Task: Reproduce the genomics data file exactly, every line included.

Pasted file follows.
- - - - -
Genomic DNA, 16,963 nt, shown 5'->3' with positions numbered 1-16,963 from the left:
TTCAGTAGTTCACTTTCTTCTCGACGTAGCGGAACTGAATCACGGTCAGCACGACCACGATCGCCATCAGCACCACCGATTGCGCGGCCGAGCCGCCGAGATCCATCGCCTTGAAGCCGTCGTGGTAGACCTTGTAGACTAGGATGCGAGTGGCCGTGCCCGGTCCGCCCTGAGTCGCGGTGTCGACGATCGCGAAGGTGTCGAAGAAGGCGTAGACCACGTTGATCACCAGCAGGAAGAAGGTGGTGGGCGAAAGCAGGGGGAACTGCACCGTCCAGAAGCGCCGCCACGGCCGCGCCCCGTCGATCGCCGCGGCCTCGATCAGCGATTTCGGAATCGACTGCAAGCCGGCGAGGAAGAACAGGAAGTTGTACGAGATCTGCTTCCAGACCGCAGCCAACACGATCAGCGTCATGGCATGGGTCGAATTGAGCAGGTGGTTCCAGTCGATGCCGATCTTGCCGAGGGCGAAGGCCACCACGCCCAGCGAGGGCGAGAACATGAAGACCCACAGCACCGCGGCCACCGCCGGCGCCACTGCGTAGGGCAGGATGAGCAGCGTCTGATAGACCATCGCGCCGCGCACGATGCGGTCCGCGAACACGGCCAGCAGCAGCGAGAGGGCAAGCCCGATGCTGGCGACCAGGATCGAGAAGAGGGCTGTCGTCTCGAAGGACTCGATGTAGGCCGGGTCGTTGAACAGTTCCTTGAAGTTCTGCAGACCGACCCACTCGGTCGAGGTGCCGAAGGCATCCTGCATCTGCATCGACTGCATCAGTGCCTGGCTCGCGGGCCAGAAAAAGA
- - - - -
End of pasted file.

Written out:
Genomic DNA, 16,963 nt, shown 5'->3' with positions numbered 1-16,963 from the left:
TTCAGTAGTTCACTTTCTTCTCGACGTAGCGGAACTGAATCACGGTCAGCACGACCACGATCGCCATCAGCACCACCGATTGCGCGGCCGAGCCGCCGAGATCCATCGCCTTGAAGCCGTCGTGGTAGACCTTGTAGACTAGGATGCGAGTGGCCGTGCCCGGTCCGCCCTGAGTCGCGGTGTCGACGATCGCGAAGGTGTCGAAGAAGGCGTAGACCACGTTGATCACCAGCAGGAAGAAGGTGGTGGGCGAAAGCAGGGGGAACTGCACCGTCCAGAAGCGCCGCCACGGCCGCGCCCCGTCGATCGCCGCGGCCTCGATCAGCGATTTCGGAATCGACTGCAAGCCGGCGAGGAAGAACAGGAAGTTGTACGAGATCTGCTTCCAGACCGCAGCCAACACGATCAGCGTCATGGCATGGGTCGAATTGAGCAGGTGGTTCCAGTCGATGCCGATCTTGCCGAGGGCGAAGGCCACCACGCCCAGCGAGGGCGAGAACATGAAGACCCACAGCACCGCGGCCACCGCCGGCGCCACTGCGTAGGGCAGGATGAGCAGCGTCTGATAGACCATCGCGCCGCGCACGATGCGGTCCGCGAACACGGCCAGCAGCAGCGAGAGGGCAAGCCCGATGCTGGCGACCAGGATCGAGAAGAGGGCTGTCGTCTCGAAGGACTCGATGTAGGCCGGGTCGTTGAACAGTTCCTTGAAGTTCTGCAGACCGACCCACTCGGTCGAGGTGCCGAAGGCATCCTGCATCTGCATCGACTGCATCAGTGCCTGGCTCGCGGGCCAGAAAAAGA